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Is the McLaren P1 already pointless?

The McLaren P1 is a member of the Holy Trinity, but at over $2 million dollars, is it a hypercar you actually want to own?


Just 33% of you want that bare-bones Evo from last week. Sigh. I get it – life is about more than just the basics. So how about I bring you something more rare than a fighter jet, more exotic than a vacation on Jupiter, and more expensive than your ex-girlfriend’s taste. Here is a member of the Holy Trinity for sale: the McLaren P1.

But is it too late to really covet a car like this?

The 2014 McLaren P1 vs the 2022 Porsche 718 Cayman GT4

See the P1 listing here

See the Porsche 718 Cayman GT4

If you’re sitting there scratching your head about this pairing, I promise I’ll make it make sense. But first, the McLaren.

I can’t believe this car is already 10 years old. Wasn’t it just on Top Gear (no wait, Grand Tour), with the LaFerrari and Porsche 918, going head-to-head? Alas, the Porsche beat it then, and I think that car has aged the best of the three.

The P1 is no slouch of course. But I can’t help but feel indifferent about these. They’ve reached the point of life where they are dated, but not yet nostalgic. Don’t believe me? Check the value of a McLaren F1. A million bucks in 1995, now worth over 20 million US American dollars. Just 106 were built. By comparison, this McLaren sold for 1.1 million dollars, and if you get 2 million for it now, you’d do well for yourself. 375 were made – very rare, but still more than the F1. And no successor has been produced, making this car McLaren’s top gun for the past decade.

All this means what, exactly? Do you buy this car and wrap it in a bubble that even AMMO would be proud of? Do you drive the snot out of it and watch the value plummet? Perhaps there’s another answer in that Porsche.

The 2014 McLaren P1

The color might push the value up to 2 million. Photo: Cars & Bids

It is a beauty, eh? It’s the first one up for bid on the site, and as you’d guess, they are very hard to come by. That goes for the 918 and Ferrari the Ferrari too.

  • 4,700 miles. Is that a lot for this thing? Feels like it.
  • MSO (McLaren Special Order) Fusion Green
  • Clean title
  • PPF is installed. Even I’d do it here.
  • Scuffs on the front splitter’s underside and rear diffuser. Why?
  • Wear on the driver’s interior door handle. My 20k-mile M3 doesn’t have that; can we please be careful?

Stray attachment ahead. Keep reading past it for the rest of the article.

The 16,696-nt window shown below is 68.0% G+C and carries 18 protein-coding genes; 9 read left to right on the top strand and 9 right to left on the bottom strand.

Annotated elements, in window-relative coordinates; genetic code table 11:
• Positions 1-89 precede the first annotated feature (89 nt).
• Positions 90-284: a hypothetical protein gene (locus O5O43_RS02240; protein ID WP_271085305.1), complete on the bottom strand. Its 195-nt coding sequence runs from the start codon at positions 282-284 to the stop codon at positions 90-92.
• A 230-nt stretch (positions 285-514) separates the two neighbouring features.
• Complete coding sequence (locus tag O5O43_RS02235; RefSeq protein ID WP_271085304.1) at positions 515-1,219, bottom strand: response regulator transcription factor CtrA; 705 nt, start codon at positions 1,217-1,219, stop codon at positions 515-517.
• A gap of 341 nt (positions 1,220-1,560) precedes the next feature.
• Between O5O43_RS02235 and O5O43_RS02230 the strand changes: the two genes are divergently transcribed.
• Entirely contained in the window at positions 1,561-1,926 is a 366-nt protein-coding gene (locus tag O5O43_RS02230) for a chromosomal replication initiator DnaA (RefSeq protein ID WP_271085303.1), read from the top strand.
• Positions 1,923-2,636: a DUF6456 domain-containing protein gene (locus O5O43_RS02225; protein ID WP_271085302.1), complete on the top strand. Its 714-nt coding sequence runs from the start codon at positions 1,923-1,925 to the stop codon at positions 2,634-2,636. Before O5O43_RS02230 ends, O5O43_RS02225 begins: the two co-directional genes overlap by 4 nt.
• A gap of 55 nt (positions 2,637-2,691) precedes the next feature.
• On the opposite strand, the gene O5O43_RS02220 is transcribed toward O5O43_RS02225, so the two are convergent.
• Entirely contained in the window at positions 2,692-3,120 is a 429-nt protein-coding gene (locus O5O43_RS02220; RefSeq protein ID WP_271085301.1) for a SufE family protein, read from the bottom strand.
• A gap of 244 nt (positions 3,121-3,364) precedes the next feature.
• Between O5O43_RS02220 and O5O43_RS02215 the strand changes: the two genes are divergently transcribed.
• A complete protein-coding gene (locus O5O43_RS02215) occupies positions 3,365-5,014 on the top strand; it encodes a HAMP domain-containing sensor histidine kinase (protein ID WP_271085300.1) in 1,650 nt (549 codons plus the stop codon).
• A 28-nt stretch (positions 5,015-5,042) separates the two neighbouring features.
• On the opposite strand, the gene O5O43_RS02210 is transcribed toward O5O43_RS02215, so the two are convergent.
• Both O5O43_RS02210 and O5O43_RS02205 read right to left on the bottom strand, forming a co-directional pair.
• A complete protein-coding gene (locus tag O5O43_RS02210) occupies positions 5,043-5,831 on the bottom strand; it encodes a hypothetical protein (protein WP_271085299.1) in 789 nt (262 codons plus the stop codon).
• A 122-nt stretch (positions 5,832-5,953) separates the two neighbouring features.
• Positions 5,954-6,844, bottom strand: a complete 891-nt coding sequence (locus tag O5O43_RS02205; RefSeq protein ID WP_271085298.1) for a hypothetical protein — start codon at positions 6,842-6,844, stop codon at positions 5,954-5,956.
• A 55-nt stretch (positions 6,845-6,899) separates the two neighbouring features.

• Offered through a dealer as a CPO car, for whatever that’s worth.
  • Maintenance records are through and impressive. Even the lug nuts have been replaced.
  • 3.8-liter twin-turbocharged V-8 combines with an electric motor and a lithium-ion battery pack. The system is rated at 903 horsepower and 664 lb-ft of torque.

Of note is McLaren’s battery upgrade for the P1. Using lessons learned from the Speedtail, the P1’s original battery can be replaced by a much lighter unit. The new one weighs about 110 pounds, which is less than half the weight of the original – almost 234 pounds. I mention it because that battery is on order, and a deposit is already in place. How nice.

Already at $1.3 million (6 days to go), it’s hard to find a comparable sale. Perhaps this blue one offers a clue – over 2 million. And while it’s fast, it’s not the fastest anymore. Wasn’t that part of the appeal?

You’ve been patient. Let’s bring in the GT4.

The 2022 Porsche Cayman GT4

Proper spec. Photo: Cars & Bids

You could potentially buy 20 of these cars for the cost of one McLaren. But which do you think you’d have more fun in?

  • 15,200 miles
  • Clean title
  • Manual
  • No real mods aside form PPF and 20-inch GT4 wheels in Platinum Silver.
  • Six-speed manual
  • A flat-six with 414 horsepower and 317 lb-ft of torque.
  • Bid to $101,000 so far.

That’s all – plain and simple. I know I love the GT4. You know I love the GT4. And I know that you know that I love the GT4.

Porsche GT4
I love you.

Perhaps I’m just not rich enough to enjoy the McLaren. It’s hard not to have fun with a thousand horsepower. But the Cayman’s perfect balance, six-speed manual and relatively low level of performance means you can enjoy this car on a back road or a track.

The P1? You need to lug around the Bahrain Gran Prix track to exploit it all. What will you do with all that performance and no where to go? God forbid you run out of talent. A P1 with a salvage title might not be the windfall you’re hoping for. And you do need talent.

So friends, what would you suggest?

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